Mr Emil Příhoda was born in Žižkov, Prague, on 16 April 1932. He has remained a die-hard “Žižkover” even though life took him to other parts of Prague as well as other places in the Czech Republic. He trained to be a car mechanic without having any say in it as was a custom those days. Under a job placement scheme, he started working for the car manufacturer Škoda, a.s. Praha.
Thanks to his natural curiosity and hunger for victory, so characteristic of him as a top sportsman, he made it to the “Young Škodovak“ selection. He passed his journeyman exams at the state-owned Praga plant in Prague. This predestined not only his next journey to Praga cars but also his admiration for any product made by this car manufacturer. As any young man with professional knowledge, he longed for his own car and tried to get money in any possible way. He built kayaks, which he also used in competitions, repaired and fixed bicycles, and helped repair cars also outside of his working hours.
In 1955, he got married. Two years into the marriage, the couple's first son was born, followed by a daughter two years later. At the time, Mr Příhoda was already a proud owner of the Praga Alfa, a four-cylinder convertible from 1924. The car could easily fit in the necessary prams and fully meet the family's needs while travelling across Bohemia as well as abroad.
Responsibility, hunger for knowledge and interest in new things encouraged him to study at a secondary school, and later at a university by distance learning. Even though he also worked in other fields, not just the car industry, his love of anything with the name of Praga persisted. As early as in 1957, he had his five Praga cars parked at various places in Prague and therefore decided to officially announce the establishment of a museum which he named Automuseum Praga. He carried on collecting old veteran cars. Gradually, he compiled a collection of Praga cars, passenger cars, trucks and utility vehicles, complemented with extensive documentation and other collectables, unparalleled both at home and abroad.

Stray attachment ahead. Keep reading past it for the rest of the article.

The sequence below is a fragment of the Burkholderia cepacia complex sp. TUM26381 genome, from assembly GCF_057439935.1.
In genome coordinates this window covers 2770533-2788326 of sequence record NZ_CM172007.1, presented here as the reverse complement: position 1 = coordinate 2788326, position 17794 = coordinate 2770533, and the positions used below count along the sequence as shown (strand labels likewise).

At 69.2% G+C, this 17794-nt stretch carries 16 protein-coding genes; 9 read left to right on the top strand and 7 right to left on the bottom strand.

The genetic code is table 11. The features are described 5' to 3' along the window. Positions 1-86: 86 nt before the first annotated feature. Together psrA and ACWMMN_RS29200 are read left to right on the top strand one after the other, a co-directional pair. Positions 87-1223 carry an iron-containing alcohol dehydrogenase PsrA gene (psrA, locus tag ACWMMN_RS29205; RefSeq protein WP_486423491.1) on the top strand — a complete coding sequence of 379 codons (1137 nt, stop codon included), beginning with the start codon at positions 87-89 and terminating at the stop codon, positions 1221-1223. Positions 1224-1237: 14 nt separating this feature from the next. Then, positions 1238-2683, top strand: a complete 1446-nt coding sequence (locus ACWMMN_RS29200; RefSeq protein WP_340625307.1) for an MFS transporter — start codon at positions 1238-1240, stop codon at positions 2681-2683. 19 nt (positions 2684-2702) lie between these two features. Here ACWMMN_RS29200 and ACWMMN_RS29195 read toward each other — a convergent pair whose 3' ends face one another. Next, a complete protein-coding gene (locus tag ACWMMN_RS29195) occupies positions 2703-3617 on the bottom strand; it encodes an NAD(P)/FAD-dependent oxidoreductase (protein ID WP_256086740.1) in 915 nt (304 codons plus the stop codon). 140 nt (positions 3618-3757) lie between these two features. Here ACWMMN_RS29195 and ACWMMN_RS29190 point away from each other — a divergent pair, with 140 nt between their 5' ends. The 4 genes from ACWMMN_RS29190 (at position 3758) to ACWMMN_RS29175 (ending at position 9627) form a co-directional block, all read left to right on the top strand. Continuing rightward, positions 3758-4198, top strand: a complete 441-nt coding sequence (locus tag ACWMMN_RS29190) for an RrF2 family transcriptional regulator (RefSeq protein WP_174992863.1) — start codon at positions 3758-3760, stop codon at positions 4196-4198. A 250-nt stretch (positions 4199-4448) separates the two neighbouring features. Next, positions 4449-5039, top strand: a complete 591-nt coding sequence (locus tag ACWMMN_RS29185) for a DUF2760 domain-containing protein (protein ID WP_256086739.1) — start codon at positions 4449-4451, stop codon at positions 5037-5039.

Over several decades, he helped by giving advice, providing missing parts or original drawings to a large number of both domestic and foreign collectors. He has always favoured the domestic industry and helped popularize Czech products, which is a sign of sincere patriotism. He put his knowledge and experience into his book titled Praga – 90 years of car manufacturing.
Despite the adversity of fate – his wife died, followed by their son at the age of 57, who was to carry on the family tradition – he has never abandoned his collection and keeps fighting for its preservation.